Chinese developer COLI says considering hedging against yuan fluctuations
China Overseas Land & Investment Limited, the mainland developer with the highest exposure to foreign currency denominated debts, said on Wednesday it would consider swaps to hedge against yuan depreciation risks.
The state-owned property firm had consolidated bank borrowings and guaranteed notes of HK$103.65 billion as of the end of June, of which 46.5 per cent was denominated in US dollar, 31.8 per cent in Hong Kong dollar, 2.3 per cent in British pound and 19.4 per cent in yuan.
While of its total HK$78.61 billion bank balances and cash, only 3.8 per cent was denominated in US dollar, 26.8 per cent in Hong Kong dollar and 69 per cent in yuan. Except for the offshore 3.85 billion yuan loan, all the bank borrowings are unhedged, it said.
“Taking into account of the potential increase in interest rates and the possible fluctuations in the exchange rate of yuan, the group will prudently consider entering into currency and interest rate swap arrangements to minimize exposures if and when appropriate,” COLI said in its interim report.
Its core profit, excluding HK$2.69 billion fair value gain, rose 20.3 per cent in the first half from a year earlier to HK$13.63 billion. The board declared an interim dividend of 20 HK cents per share. Its share prices pared earlier losses after the result announcement to trade up 0.22 per cent to HK$22.95 in the morning.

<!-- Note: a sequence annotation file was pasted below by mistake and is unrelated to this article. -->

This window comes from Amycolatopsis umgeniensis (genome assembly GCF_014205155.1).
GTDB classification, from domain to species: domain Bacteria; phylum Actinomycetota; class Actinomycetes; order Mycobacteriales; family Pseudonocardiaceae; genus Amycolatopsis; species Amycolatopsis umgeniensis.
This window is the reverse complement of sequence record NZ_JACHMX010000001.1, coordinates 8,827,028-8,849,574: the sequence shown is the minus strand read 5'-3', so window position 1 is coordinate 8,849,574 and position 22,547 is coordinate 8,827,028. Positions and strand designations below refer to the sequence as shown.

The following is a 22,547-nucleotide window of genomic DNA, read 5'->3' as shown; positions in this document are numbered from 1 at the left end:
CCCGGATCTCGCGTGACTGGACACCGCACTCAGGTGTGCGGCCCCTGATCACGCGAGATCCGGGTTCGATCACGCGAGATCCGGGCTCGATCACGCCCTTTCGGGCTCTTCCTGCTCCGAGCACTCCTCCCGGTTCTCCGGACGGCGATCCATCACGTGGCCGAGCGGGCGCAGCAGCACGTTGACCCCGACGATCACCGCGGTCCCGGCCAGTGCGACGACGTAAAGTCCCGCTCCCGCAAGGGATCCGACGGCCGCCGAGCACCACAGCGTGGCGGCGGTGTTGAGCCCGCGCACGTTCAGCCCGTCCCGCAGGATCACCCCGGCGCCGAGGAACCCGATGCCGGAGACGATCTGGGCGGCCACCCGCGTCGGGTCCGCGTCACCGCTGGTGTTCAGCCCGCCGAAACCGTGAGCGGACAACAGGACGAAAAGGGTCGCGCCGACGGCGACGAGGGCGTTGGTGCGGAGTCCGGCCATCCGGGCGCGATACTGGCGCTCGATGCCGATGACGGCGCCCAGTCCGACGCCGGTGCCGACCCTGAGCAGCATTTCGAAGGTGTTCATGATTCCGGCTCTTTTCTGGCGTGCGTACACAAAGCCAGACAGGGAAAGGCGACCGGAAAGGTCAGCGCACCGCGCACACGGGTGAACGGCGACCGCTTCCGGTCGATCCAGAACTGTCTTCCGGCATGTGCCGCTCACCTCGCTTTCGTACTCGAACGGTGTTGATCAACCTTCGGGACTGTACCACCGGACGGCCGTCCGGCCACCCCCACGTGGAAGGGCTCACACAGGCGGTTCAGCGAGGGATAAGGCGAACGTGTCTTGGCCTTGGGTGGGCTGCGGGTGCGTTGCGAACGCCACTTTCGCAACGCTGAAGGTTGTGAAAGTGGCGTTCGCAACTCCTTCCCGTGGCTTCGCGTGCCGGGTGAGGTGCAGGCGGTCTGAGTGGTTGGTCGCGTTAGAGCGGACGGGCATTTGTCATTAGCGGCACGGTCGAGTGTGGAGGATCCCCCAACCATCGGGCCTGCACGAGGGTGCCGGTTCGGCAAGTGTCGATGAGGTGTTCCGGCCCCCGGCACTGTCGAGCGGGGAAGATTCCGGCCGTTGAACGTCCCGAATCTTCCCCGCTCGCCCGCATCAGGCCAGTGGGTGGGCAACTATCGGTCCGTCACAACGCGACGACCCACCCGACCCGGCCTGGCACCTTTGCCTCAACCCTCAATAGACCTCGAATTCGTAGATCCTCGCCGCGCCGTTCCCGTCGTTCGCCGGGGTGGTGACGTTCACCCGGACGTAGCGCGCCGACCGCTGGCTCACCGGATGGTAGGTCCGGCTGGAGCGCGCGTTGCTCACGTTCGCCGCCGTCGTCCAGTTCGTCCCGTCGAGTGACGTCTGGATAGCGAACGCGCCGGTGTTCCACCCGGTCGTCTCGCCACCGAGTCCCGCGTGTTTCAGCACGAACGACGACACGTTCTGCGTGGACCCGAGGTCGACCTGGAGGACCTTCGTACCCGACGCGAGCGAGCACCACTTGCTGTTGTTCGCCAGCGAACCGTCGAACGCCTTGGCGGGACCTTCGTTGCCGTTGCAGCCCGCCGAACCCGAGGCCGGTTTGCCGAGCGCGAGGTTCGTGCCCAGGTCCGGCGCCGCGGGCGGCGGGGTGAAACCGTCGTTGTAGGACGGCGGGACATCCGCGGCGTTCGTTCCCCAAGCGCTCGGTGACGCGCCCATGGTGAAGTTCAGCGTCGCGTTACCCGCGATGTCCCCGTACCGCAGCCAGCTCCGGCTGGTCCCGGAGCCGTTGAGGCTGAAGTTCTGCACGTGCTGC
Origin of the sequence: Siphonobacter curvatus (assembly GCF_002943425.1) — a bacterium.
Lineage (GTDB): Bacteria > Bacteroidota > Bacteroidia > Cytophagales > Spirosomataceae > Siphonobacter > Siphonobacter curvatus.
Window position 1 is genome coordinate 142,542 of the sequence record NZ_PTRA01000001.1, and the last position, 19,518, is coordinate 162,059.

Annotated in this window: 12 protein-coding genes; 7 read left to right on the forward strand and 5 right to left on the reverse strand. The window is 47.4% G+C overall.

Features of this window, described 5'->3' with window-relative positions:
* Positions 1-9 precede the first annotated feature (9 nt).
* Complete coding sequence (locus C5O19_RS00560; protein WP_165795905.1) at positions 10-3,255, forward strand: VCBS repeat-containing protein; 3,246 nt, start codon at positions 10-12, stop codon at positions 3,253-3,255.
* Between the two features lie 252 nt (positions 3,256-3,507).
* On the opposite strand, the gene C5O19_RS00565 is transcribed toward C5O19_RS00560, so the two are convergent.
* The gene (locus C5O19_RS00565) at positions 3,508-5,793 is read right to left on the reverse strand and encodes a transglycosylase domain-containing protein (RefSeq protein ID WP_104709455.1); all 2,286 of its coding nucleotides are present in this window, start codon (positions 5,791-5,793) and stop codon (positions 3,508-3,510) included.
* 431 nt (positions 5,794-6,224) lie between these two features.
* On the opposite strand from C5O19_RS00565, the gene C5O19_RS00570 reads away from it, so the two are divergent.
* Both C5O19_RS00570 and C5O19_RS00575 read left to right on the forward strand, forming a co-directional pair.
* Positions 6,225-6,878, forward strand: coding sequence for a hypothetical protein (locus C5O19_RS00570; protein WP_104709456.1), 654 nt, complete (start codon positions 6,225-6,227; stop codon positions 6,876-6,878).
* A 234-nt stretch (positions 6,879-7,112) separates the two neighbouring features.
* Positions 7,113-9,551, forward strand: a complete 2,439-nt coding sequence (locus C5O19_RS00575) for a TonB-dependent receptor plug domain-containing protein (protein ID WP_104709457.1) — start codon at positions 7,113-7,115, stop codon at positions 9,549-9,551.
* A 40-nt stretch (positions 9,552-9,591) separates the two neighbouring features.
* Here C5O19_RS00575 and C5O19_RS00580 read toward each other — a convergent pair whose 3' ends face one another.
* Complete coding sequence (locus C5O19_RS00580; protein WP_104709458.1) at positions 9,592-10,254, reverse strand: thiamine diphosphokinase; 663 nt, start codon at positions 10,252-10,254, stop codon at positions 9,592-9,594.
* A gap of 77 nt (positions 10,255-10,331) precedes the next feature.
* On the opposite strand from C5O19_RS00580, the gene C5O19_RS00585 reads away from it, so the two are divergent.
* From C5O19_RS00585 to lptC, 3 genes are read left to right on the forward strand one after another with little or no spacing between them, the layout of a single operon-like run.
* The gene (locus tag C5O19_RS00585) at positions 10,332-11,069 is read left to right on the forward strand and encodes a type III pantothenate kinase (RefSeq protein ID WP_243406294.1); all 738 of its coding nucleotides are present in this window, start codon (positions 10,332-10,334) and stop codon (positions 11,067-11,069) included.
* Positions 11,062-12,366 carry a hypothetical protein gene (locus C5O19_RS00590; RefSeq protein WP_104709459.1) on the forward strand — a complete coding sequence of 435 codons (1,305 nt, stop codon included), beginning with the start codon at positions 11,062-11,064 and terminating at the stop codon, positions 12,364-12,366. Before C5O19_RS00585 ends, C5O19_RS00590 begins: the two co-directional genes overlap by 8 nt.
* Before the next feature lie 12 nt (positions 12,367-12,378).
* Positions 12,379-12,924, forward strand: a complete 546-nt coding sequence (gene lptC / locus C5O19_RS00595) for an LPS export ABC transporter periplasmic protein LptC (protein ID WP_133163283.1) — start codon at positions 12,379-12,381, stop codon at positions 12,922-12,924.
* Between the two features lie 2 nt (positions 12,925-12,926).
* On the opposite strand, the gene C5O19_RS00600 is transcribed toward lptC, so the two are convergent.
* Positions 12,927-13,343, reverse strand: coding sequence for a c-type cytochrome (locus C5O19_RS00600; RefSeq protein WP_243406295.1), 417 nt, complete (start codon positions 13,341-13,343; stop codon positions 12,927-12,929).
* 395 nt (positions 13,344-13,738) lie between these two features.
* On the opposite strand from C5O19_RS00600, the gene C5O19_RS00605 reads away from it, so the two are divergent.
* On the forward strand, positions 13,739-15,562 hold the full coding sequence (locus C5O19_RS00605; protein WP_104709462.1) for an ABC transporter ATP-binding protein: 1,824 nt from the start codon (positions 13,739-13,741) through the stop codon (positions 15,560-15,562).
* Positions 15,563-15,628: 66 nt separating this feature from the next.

The company and other peers including China Resources Land were sold off recently by global investors amid worries about their exposure to yuan depreciation risk as well as the slowing Chinese economy.
Global ratings agency Moody’s said on Tuesday that the yuan depreciation is credit negative for Chinese property developers given their significant foreign currency debt exposure, the majority of which is denominated in US dollars.
“Nevertheless, all else being equal, we believe the majority of our rated developers with material foreign currency debt exposure could withstand up to a 10 per cent depreciation of the yuan relative to foreign currencies,” the ratings agency said, adding that 10 per cent yuan depreciation is higher than its expectation and is just used for the sensitivity analysis.
The 42 rated Chinese developers Moody’s analysed -- based on their debt structure at the end of last year – had 35.5 per cent of foreign currency-denominated debt on average, including offshore bonds and bank loans, and the exposure is largely unhedged.
Moody’s said that although COLI and China Resources Land are among those with the highest exposure to foreign currency-denominated debt, they are less affected owing to their strong financial buffers and state-owned enterprise status or affiliation.
COLI’s adjusted net debt to net capitalisation ratios would likely deteriorate by only a marginal two to three percentage points for 2015 under the 10 per cent yuan depreciation scenario, among the lowest in Moody’s rated China property portfolio.